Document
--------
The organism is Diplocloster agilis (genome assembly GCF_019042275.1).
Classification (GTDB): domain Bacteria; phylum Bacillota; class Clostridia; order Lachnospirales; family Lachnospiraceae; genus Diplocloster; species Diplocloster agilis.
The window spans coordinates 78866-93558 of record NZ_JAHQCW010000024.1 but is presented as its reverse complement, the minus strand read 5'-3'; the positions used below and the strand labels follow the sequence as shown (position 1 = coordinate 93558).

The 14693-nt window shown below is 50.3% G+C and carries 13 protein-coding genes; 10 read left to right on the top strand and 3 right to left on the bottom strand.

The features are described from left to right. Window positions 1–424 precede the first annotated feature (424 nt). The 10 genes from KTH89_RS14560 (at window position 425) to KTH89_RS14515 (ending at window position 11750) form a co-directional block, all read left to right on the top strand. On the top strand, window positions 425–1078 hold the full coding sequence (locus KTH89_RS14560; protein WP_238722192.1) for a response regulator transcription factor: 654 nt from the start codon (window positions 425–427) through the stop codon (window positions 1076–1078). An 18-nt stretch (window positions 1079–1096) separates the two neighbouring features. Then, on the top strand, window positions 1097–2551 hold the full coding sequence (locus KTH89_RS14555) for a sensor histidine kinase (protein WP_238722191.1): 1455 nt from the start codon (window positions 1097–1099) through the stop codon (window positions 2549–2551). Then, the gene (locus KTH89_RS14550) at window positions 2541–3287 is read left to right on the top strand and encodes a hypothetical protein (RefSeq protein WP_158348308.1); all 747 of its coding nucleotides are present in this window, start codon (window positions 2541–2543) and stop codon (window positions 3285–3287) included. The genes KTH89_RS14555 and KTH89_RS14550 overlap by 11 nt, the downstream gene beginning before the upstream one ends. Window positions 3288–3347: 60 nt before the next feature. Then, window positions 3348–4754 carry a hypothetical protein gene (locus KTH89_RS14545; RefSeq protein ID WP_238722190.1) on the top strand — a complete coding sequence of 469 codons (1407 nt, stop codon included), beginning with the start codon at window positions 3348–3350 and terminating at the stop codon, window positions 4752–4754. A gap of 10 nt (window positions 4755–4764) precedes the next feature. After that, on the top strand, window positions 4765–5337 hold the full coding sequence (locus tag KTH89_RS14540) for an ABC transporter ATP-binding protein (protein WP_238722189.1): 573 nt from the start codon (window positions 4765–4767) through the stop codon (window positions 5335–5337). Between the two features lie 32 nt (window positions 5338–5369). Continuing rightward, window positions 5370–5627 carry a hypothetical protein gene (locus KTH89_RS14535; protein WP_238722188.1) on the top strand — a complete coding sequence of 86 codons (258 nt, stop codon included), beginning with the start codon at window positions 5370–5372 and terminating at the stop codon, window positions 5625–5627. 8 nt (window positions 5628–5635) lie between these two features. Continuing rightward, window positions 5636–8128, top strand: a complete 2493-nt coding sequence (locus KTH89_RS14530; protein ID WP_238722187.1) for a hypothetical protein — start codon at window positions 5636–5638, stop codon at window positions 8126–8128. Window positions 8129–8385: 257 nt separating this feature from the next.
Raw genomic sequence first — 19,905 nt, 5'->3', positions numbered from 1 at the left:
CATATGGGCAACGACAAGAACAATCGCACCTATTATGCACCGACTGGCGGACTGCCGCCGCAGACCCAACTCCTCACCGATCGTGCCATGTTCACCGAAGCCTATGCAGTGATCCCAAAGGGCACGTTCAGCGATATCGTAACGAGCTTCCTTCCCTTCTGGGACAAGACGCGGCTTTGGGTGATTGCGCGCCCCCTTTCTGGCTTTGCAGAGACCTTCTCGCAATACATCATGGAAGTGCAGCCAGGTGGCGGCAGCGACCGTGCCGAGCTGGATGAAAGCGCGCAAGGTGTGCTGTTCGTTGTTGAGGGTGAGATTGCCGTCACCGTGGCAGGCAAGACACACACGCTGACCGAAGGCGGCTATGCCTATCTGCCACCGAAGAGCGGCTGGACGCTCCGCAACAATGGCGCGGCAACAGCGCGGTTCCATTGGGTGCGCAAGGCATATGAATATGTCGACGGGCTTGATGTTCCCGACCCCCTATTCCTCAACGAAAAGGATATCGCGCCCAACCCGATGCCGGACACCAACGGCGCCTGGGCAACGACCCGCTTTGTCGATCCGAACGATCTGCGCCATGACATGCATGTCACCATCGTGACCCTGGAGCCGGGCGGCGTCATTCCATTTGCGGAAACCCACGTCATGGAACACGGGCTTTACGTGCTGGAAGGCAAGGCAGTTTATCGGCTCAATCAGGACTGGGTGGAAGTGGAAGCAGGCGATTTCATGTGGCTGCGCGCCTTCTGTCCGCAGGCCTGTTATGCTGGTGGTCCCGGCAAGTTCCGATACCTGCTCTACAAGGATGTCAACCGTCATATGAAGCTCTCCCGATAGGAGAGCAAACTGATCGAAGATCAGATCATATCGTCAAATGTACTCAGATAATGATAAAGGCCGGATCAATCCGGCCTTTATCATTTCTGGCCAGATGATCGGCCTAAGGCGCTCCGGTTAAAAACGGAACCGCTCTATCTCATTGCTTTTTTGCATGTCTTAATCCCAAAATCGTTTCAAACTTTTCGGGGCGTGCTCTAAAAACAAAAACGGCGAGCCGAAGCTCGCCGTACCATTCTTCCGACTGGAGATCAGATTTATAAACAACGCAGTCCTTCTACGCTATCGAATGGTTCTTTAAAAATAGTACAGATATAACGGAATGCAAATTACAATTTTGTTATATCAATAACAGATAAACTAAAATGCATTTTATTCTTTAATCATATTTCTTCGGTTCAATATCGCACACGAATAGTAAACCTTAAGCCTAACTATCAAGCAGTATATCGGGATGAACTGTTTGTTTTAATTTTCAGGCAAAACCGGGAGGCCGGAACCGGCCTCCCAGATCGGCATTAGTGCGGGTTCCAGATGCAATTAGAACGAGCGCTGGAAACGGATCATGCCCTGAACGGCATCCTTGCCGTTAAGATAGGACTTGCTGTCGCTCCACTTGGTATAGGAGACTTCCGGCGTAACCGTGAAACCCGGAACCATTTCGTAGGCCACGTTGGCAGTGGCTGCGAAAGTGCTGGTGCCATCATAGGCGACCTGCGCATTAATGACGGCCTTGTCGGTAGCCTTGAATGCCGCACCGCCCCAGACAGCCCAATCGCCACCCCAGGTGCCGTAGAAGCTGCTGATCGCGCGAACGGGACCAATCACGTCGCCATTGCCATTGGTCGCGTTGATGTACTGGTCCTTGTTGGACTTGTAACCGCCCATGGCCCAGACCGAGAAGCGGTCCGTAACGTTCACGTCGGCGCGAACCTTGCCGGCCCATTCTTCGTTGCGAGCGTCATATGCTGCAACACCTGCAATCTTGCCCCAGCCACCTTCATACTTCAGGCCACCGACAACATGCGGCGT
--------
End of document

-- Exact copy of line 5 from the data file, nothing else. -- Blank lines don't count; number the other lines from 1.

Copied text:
The features are described from left to right. Window positions 1–424 precede the first annotated feature (424 nt). The 10 genes from KTH89_RS14560 (at window position 425) to KTH89_RS14515 (ending at window position 11750) form a co-directional block, all read left to right on the top strand. On the top strand, window positions 425–1078 hold the full coding sequence (locus KTH89_RS14560; protein WP_238722192.1) for a response regulator transcription factor: 654 nt from the start codon (window positions 425–427) through the stop codon (window positions 1076–1078). An 18-nt stretch (window positions 1079–1096) separates the two neighbouring features. Then, on the top strand, window positions 1097–2551 hold the full coding sequence (locus KTH89_RS14555) for a sensor histidine kinase (protein WP_238722191.1): 1455 nt from the start codon (window positions 1097–1099) through the stop codon (window positions 2549–2551). Then, the gene (locus KTH89_RS14550) at window positions 2541–3287 is read left to right on the top strand and encodes a hypothetical protein (RefSeq protein WP_158348308.1); all 747 of its coding nucleotides are present in this window, start codon (window positions 2541–2543) and stop codon (window positions 3285–3287) included. The genes KTH89_RS14555 and KTH89_RS14550 overlap by 11 nt, the downstream gene beginning before the upstream one ends. Window positions 3288–3347: 60 nt before the next feature. Then, window positions 3348–4754 carry a hypothetical protein gene (locus KTH89_RS14545; RefSeq protein ID WP_238722190.1) on the top strand — a complete coding sequence of 469 codons (1407 nt, stop codon included), beginning with the start codon at window positions 3348–3350 and terminating at the stop codon, window positions 4752–4754. A gap of 10 nt (window positions 4755–4764) precedes the next feature. After that, on the top strand, window positions 4765–5337 hold the full coding sequence (locus tag KTH89_RS14540) for an ABC transporter ATP-binding protein (protein WP_238722189.1): 573 nt from the start codon (window positions 4765–4767) through the stop codon (window positions 5335–5337). Between the two features lie 32 nt (window positions 5338–5369). Continuing rightward, window positions 5370–5627 carry a hypothetical protein gene (locus KTH89_RS14535; protein WP_238722188.1) on the top strand — a complete coding sequence of 86 codons (258 nt, stop codon included), beginning with the start codon at window positions 5370–5372 and terminating at the stop codon, window positions 5625–5627. 8 nt (window positions 5628–5635) lie between these two features. Continuing rightward, window positions 5636–8128, top strand: a complete 2493-nt coding sequence (locus KTH89_RS14530; protein ID WP_238722187.1) for a hypothetical protein — start codon at window positions 5636–5638, stop codon at window positions 8126–8128. Window positions 8129–8385: 257 nt separating this feature from the next.